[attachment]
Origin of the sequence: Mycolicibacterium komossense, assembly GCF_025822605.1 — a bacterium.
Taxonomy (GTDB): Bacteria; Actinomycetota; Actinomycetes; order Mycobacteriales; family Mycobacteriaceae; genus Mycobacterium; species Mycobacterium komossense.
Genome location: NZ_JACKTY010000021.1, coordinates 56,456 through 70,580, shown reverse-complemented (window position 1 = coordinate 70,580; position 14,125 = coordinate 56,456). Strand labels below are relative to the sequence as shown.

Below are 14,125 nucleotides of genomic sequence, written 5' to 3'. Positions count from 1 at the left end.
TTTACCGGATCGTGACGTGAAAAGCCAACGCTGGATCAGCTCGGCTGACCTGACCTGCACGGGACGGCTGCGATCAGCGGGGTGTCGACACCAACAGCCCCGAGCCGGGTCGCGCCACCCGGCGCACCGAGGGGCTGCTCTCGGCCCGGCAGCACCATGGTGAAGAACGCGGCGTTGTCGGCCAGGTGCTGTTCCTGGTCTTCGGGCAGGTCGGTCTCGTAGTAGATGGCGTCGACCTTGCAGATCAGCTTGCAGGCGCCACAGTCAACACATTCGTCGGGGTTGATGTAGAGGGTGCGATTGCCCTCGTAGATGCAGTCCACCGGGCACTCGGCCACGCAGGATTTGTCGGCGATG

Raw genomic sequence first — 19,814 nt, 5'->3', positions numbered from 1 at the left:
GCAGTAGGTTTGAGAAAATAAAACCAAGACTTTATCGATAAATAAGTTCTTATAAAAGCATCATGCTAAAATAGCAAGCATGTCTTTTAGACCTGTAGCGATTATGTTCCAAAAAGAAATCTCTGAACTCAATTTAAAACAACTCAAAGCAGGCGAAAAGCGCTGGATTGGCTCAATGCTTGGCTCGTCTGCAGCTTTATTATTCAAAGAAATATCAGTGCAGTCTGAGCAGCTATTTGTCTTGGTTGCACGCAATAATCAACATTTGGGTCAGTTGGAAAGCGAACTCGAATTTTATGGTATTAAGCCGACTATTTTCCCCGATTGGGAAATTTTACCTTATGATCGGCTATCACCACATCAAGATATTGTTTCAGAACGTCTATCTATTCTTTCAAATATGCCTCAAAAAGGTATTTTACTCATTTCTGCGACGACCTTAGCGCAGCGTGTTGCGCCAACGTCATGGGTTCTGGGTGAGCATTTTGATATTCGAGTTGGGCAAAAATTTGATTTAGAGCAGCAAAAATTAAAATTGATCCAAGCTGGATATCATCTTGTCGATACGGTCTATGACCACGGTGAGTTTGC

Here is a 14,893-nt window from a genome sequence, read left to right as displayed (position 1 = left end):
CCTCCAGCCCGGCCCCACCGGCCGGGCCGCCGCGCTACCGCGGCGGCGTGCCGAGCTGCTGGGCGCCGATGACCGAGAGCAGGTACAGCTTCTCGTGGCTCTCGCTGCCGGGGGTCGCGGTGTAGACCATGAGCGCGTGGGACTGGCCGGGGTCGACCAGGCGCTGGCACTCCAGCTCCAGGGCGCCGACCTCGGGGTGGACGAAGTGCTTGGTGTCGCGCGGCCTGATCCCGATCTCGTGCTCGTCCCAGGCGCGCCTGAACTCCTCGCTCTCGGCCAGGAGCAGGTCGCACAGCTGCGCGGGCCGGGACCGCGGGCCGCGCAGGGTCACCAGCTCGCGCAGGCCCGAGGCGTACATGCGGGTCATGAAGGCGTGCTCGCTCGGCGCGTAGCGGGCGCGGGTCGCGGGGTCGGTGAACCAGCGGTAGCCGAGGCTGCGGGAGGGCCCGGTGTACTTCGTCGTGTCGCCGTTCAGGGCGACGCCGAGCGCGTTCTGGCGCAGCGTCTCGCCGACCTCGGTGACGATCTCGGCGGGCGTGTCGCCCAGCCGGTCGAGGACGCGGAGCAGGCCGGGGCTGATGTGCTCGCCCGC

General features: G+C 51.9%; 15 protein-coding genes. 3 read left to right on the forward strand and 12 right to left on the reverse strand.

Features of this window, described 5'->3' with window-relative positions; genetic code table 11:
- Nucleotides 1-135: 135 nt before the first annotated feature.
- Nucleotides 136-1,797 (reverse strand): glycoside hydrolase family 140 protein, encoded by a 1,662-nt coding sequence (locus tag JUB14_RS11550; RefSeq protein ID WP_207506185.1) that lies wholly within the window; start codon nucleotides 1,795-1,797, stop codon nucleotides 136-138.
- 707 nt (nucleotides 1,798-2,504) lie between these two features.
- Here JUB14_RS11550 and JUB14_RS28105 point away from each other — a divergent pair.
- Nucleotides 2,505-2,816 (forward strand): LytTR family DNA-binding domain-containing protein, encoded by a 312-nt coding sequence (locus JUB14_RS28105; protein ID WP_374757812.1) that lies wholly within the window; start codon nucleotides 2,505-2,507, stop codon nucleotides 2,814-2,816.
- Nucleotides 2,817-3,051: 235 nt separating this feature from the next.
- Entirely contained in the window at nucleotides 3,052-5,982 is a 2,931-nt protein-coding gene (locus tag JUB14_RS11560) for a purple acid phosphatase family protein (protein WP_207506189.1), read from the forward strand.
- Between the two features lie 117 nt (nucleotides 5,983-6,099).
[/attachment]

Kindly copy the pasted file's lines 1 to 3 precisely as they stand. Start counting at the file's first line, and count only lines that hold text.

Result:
Origin of the sequence: Mycolicibacterium komossense, assembly GCF_025822605.1 — a bacterium.
Taxonomy (GTDB): Bacteria; Actinomycetota; Actinomycetes; order Mycobacteriales; family Mycobacteriaceae; genus Mycobacterium; species Mycobacterium komossense.
Genome location: NZ_JACKTY010000021.1, coordinates 56,456 through 70,580, shown reverse-complemented (window position 1 = coordinate 70,580; position 14,125 = coordinate 56,456). Strand labels below are relative to the sequence as shown.